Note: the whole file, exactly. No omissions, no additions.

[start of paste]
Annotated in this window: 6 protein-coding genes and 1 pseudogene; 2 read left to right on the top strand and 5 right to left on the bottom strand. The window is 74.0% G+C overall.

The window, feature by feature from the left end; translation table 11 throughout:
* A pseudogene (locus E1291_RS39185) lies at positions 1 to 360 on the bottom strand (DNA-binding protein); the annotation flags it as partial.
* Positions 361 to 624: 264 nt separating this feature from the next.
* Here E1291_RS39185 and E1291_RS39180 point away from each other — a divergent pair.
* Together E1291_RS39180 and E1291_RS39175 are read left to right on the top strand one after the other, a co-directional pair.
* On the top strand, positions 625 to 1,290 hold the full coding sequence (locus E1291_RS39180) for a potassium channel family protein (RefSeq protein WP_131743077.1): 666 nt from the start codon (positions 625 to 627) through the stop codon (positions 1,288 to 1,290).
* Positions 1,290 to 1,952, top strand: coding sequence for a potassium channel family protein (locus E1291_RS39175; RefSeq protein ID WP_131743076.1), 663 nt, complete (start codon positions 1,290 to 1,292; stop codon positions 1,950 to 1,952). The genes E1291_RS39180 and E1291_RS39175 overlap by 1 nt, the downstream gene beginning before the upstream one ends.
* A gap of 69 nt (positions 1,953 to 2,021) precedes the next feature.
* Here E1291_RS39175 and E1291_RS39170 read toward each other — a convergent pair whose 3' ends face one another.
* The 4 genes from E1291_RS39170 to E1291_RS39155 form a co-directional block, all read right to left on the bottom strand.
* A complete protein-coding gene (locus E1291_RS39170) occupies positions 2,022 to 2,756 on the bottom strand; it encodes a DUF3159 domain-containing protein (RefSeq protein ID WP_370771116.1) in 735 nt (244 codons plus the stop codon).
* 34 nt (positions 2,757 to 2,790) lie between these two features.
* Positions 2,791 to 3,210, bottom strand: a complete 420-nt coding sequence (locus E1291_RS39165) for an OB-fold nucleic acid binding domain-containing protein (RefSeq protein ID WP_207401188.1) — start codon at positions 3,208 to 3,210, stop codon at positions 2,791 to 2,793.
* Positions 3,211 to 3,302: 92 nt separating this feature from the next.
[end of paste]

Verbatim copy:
Annotated in this window: 6 protein-coding genes and 1 pseudogene; 2 read left to right on the top strand and 5 right to left on the bottom strand. The window is 74.0% G+C overall.

The window, feature by feature from the left end; translation table 11 throughout:
* A pseudogene (locus E1291_RS39185) lies at positions 1 to 360 on the bottom strand (DNA-binding protein); the annotation flags it as partial.
* Positions 361 to 624: 264 nt separating this feature from the next.
* Here E1291_RS39185 and E1291_RS39180 point away from each other — a divergent pair.
* Together E1291_RS39180 and E1291_RS39175 are read left to right on the top strand one after the other, a co-directional pair.
* On the top strand, positions 625 to 1,290 hold the full coding sequence (locus E1291_RS39180) for a potassium channel family protein (RefSeq protein WP_131743077.1): 666 nt from the start codon (positions 625 to 627) through the stop codon (positions 1,288 to 1,290).
* Positions 1,290 to 1,952, top strand: coding sequence for a potassium channel family protein (locus E1291_RS39175; RefSeq protein ID WP_131743076.1), 663 nt, complete (start codon positions 1,290 to 1,292; stop codon positions 1,950 to 1,952). The genes E1291_RS39180 and E1291_RS39175 overlap by 1 nt, the downstream gene beginning before the upstream one ends.
* A gap of 69 nt (positions 1,953 to 2,021) precedes the next feature.
* Here E1291_RS39175 and E1291_RS39170 read toward each other — a convergent pair whose 3' ends face one another.
* The 4 genes from E1291_RS39170 to E1291_RS39155 form a co-directional block, all read right to left on the bottom strand.
* A complete protein-coding gene (locus E1291_RS39170) occupies positions 2,022 to 2,756 on the bottom strand; it encodes a DUF3159 domain-containing protein (RefSeq protein ID WP_370771116.1) in 735 nt (244 codons plus the stop codon).
* 34 nt (positions 2,757 to 2,790) lie between these two features.
* Positions 2,791 to 3,210, bottom strand: a complete 420-nt coding sequence (locus E1291_RS39165) for an OB-fold nucleic acid binding domain-containing protein (RefSeq protein ID WP_207401188.1) — start codon at positions 3,208 to 3,210, stop codon at positions 2,791 to 2,793.
* Positions 3,211 to 3,302: 92 nt separating this feature from the next.